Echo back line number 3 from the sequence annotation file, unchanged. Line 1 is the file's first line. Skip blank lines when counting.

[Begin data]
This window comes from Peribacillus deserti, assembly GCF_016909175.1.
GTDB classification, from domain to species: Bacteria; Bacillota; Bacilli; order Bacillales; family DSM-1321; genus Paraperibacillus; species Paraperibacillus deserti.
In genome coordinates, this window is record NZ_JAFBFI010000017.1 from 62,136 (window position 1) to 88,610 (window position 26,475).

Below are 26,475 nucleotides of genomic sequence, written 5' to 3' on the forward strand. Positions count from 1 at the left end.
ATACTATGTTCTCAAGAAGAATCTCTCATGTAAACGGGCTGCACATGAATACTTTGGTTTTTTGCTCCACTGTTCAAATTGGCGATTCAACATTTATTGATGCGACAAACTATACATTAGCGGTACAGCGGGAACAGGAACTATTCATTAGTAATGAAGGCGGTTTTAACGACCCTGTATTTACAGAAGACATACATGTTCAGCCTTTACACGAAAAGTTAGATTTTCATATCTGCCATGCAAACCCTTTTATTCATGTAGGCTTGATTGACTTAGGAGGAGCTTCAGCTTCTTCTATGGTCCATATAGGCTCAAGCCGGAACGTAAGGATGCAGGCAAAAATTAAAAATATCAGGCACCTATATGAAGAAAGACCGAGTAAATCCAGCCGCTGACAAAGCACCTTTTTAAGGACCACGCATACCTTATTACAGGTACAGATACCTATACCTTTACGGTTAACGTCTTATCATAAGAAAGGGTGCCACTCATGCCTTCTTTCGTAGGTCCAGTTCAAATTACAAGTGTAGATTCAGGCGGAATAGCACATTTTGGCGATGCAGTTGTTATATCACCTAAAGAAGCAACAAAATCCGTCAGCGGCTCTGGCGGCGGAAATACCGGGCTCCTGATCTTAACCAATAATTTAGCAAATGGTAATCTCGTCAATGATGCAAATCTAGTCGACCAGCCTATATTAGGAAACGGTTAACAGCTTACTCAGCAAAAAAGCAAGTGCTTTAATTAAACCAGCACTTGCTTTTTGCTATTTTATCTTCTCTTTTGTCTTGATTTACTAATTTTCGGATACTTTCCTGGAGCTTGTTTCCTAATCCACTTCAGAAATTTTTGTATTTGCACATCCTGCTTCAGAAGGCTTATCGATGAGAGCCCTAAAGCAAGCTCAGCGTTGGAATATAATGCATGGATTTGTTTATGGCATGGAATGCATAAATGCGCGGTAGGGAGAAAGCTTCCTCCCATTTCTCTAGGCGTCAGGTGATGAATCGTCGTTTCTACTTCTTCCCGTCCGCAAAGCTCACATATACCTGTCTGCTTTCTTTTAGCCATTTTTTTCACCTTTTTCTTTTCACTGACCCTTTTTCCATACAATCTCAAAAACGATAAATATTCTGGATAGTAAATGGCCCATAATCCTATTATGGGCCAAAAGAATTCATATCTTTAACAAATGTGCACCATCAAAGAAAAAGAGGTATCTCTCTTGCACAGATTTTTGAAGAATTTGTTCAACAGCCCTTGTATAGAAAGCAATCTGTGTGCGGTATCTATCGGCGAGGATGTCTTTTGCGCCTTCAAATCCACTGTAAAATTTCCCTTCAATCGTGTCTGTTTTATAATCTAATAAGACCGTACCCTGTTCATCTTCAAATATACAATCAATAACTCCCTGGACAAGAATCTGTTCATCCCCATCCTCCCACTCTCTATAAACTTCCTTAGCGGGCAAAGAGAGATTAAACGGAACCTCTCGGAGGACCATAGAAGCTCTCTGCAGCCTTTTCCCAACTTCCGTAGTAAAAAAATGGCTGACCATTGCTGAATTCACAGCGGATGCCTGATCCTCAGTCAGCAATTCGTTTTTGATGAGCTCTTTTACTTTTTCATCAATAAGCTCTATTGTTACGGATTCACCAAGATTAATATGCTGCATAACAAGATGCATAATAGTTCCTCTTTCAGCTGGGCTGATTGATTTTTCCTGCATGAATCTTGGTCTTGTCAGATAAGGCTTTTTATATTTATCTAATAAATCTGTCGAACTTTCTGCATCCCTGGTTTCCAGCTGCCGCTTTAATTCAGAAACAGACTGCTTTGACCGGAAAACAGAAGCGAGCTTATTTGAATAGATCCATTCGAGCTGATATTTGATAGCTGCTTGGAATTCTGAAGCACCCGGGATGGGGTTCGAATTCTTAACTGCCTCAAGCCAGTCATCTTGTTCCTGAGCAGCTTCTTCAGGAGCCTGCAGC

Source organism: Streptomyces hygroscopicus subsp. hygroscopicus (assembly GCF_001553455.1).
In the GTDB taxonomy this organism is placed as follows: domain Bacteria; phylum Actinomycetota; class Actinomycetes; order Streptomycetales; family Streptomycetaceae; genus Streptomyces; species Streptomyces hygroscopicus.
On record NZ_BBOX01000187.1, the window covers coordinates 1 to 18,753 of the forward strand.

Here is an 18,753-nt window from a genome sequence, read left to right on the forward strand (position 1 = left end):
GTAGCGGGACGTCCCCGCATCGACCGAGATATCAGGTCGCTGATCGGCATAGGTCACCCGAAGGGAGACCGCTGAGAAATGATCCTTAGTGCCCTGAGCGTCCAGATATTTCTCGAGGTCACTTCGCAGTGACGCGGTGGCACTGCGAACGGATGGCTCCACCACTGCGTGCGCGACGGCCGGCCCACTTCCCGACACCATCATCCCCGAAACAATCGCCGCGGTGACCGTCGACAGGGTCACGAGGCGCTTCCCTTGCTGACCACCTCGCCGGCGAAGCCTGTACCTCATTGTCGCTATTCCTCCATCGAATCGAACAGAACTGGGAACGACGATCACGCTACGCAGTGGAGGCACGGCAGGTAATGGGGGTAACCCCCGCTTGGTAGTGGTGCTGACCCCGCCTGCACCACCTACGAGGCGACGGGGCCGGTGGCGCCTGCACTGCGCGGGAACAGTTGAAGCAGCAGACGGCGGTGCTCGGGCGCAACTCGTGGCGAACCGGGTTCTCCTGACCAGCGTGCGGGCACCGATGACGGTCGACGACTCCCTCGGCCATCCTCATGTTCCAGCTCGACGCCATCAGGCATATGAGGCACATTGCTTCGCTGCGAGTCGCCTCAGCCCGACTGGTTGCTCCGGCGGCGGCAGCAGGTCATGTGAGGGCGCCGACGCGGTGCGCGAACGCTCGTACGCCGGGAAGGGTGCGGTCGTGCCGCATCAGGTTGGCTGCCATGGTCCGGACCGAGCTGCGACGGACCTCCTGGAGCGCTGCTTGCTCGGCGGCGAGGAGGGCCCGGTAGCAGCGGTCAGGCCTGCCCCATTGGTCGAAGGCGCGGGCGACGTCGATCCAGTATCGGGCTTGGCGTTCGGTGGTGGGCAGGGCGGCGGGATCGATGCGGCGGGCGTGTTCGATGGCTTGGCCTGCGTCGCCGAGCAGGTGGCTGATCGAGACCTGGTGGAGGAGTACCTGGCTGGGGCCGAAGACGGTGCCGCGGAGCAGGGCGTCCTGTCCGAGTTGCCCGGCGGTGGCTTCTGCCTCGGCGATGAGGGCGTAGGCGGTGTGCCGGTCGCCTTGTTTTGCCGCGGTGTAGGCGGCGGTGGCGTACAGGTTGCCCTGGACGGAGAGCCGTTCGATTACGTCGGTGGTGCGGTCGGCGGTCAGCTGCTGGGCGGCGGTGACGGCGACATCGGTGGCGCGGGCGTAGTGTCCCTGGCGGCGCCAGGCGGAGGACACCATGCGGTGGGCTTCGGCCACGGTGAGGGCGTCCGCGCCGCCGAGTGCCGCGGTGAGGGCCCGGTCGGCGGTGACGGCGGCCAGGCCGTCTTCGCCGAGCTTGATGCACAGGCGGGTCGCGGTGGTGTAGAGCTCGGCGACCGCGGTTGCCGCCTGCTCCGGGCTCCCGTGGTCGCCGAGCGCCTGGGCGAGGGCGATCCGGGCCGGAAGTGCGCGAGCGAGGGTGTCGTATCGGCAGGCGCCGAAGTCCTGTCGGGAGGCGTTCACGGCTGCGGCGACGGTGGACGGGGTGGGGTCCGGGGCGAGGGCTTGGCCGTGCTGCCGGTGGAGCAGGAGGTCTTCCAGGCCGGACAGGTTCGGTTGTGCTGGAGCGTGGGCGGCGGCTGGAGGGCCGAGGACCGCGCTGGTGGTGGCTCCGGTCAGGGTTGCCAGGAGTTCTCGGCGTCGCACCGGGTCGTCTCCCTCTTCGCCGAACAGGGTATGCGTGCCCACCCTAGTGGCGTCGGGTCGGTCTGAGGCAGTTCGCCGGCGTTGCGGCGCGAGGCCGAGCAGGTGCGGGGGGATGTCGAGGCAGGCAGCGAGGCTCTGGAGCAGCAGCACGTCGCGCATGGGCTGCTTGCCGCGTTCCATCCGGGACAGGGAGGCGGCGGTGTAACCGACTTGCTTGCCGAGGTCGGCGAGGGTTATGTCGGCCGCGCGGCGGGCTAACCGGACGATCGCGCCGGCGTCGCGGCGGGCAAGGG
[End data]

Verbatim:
In genome coordinates, this window is record NZ_JAFBFI010000017.1 from 62,136 (window position 1) to 88,610 (window position 26,475).